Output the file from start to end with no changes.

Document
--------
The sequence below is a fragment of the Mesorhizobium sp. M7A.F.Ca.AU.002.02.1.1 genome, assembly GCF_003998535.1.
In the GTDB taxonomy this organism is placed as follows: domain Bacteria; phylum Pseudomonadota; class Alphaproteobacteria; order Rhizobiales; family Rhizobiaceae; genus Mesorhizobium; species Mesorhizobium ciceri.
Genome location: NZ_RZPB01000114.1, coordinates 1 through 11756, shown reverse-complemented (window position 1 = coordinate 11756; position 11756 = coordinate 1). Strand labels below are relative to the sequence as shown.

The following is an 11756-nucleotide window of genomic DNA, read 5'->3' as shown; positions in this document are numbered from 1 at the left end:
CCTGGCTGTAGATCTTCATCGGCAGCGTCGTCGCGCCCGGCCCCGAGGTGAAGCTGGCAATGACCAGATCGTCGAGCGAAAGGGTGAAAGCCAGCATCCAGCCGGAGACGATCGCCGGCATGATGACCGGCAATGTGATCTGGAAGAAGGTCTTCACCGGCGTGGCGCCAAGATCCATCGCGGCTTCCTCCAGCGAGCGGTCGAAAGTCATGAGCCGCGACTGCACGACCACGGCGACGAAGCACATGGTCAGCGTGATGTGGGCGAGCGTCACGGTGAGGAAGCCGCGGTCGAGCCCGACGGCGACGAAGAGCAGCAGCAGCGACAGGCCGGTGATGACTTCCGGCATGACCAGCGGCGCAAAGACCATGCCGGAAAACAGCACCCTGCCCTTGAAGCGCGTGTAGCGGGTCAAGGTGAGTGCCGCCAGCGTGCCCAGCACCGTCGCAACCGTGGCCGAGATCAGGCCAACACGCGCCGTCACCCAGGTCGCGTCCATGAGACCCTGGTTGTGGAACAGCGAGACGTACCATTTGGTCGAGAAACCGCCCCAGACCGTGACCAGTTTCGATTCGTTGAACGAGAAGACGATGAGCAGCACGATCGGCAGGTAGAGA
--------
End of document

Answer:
The sequence below is a fragment of the Mesorhizobium sp. M7A.F.Ca.AU.002.02.1.1 genome, assembly GCF_003998535.1.
In the GTDB taxonomy this organism is placed as follows: domain Bacteria; phylum Pseudomonadota; class Alphaproteobacteria; order Rhizobiales; family Rhizobiaceae; genus Mesorhizobium; species Mesorhizobium ciceri.
Genome location: NZ_RZPB01000114.1, coordinates 1 through 11756, shown reverse-complemented (window position 1 = coordinate 11756; position 11756 = coordinate 1). Strand labels below are relative to the sequence as shown.

The following is an 11756-nucleotide window of genomic DNA, read 5'->3' as shown; positions in this document are numbered from 1 at the left end:
CCTGGCTGTAGATCTTCATCGGCAGCGTCGTCGCGCCCGGCCCCGAGGTGAAGCTGGCAATGACCAGATCGTCGAGCGAAAGGGTGAAAGCCAGCATCCAGCCGGAGACGATCGCCGGCATGATGACCGGCAATGTGATCTGGAAGAAGGTCTTCACCGGCGTGGCGCCAAGATCCATCGCGGCTTCCTCCAGCGAGCGGTCGAAAGTCATGAGCCGCGACTGCACGACCACGGCGACGAAGCACATGGTCAGCGTGATGTGGGCGAGCGTCACGGTGAGGAAGCCGCGGTCGAGCCCGACGGCGACGAAGAGCAGCAGCAGCGACAGGCCGGTGATGACTTCCGGCATGACCAGCGGCGCAAAGACCATGCCGGAAAACAGCACCCTGCCCTTGAAGCGCGTGTAGCGGGTCAAGGTGAGTGCCGCCAGCGTGCCCAGCACCGTCGCAACCGTGGCCGAGATCAGGCCAACACGCGCCGTCACCCAGGTCGCGTCCATGAGACCCTGGTTGTGGAACAGCGAGACGTACCATTTGGTCGAGAAACCGCCCCAGACCGTGACCAGTTTCGATTCGTTGAACGAGAAGACGATGAGCAGCACGATCGGCAGGTAGAGA